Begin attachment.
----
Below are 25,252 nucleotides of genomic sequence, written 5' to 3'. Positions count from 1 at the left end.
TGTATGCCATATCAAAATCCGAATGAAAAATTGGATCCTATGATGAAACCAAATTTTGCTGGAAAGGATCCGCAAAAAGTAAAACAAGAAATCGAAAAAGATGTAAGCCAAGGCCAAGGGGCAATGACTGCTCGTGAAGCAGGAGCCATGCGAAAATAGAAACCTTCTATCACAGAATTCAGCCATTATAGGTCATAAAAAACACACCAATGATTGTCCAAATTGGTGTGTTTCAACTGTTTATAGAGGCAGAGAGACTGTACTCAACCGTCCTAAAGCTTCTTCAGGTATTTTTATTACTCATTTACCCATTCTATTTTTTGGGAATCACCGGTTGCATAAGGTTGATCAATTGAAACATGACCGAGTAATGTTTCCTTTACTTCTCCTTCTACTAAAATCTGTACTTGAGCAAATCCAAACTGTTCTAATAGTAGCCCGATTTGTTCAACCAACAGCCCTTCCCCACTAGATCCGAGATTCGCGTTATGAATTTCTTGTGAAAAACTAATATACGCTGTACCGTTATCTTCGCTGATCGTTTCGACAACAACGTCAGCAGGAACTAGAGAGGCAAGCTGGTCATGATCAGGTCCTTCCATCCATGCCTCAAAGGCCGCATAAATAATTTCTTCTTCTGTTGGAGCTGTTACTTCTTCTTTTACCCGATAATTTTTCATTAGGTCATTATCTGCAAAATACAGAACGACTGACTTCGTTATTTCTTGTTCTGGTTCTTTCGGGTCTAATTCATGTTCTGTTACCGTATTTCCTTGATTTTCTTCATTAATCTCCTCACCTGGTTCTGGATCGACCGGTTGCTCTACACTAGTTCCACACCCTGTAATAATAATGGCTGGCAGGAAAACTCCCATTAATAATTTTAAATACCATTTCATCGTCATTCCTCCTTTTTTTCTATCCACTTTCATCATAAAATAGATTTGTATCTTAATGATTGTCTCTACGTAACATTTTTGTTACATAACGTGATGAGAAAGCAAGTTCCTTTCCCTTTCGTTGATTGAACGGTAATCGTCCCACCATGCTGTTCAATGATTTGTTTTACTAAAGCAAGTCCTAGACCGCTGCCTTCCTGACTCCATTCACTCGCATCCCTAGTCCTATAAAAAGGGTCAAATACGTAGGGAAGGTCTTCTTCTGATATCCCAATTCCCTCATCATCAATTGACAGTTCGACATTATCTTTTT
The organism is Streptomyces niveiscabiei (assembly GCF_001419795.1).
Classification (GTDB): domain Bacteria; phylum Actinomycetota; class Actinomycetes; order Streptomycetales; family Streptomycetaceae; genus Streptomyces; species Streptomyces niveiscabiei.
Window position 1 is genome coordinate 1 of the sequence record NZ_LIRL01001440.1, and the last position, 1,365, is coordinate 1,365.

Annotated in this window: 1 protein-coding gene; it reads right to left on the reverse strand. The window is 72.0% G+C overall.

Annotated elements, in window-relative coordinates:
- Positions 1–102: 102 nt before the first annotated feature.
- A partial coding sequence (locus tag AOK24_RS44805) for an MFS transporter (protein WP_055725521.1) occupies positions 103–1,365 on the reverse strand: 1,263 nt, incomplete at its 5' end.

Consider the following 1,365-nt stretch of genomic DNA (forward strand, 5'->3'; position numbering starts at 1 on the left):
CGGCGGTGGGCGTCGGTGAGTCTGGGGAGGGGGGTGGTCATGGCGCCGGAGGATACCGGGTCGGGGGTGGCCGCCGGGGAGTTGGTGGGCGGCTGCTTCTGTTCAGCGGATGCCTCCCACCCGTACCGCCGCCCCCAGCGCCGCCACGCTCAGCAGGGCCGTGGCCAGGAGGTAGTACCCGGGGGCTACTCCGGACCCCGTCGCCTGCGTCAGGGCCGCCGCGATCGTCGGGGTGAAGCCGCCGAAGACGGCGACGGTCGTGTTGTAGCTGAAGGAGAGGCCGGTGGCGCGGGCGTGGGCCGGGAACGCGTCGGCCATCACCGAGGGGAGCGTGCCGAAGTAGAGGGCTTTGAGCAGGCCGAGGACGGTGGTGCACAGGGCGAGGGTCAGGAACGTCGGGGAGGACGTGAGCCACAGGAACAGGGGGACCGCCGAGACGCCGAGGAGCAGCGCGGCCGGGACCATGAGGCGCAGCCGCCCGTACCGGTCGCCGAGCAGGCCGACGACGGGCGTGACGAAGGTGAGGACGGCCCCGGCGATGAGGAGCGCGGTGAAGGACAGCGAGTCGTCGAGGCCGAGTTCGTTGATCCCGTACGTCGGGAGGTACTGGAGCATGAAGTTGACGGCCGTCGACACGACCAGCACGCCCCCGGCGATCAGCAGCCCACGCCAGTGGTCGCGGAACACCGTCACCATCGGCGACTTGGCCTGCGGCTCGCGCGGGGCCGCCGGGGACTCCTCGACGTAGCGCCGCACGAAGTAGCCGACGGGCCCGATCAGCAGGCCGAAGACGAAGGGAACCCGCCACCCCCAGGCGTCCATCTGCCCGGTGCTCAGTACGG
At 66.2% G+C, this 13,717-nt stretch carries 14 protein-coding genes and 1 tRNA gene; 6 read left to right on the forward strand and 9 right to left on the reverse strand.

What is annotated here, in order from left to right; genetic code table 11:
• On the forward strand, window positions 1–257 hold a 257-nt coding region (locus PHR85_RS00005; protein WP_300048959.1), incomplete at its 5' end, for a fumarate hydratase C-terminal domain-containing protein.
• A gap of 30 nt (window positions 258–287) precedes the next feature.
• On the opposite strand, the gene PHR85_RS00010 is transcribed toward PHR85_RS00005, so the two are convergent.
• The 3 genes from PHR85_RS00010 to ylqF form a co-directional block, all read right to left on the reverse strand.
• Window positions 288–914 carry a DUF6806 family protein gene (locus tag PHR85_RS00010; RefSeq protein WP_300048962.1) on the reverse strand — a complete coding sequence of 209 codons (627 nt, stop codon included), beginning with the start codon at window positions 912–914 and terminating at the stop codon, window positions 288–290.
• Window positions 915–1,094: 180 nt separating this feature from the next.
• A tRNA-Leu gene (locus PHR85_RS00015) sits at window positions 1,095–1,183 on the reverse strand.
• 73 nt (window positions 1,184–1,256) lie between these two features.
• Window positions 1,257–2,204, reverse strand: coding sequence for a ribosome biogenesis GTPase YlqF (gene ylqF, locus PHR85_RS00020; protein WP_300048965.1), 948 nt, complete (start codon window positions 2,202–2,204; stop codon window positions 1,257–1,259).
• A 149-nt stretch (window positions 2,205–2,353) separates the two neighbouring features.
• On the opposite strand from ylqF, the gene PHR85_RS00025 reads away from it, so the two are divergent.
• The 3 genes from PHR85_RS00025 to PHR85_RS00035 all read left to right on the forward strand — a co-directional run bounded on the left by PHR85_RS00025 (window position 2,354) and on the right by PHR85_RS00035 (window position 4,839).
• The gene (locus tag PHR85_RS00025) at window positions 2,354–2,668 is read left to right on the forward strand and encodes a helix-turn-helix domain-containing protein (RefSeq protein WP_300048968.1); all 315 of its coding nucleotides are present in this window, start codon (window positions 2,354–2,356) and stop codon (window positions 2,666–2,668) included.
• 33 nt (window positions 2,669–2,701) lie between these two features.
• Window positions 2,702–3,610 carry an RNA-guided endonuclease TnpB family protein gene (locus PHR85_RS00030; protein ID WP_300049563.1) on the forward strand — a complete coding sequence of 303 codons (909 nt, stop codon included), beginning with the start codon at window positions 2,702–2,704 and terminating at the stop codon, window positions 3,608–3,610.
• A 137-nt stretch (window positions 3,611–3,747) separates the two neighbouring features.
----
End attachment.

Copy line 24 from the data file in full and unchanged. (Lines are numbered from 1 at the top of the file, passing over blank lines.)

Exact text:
• On the opposite strand from ylqF, the gene PHR85_RS00025 reads away from it, so the two are divergent.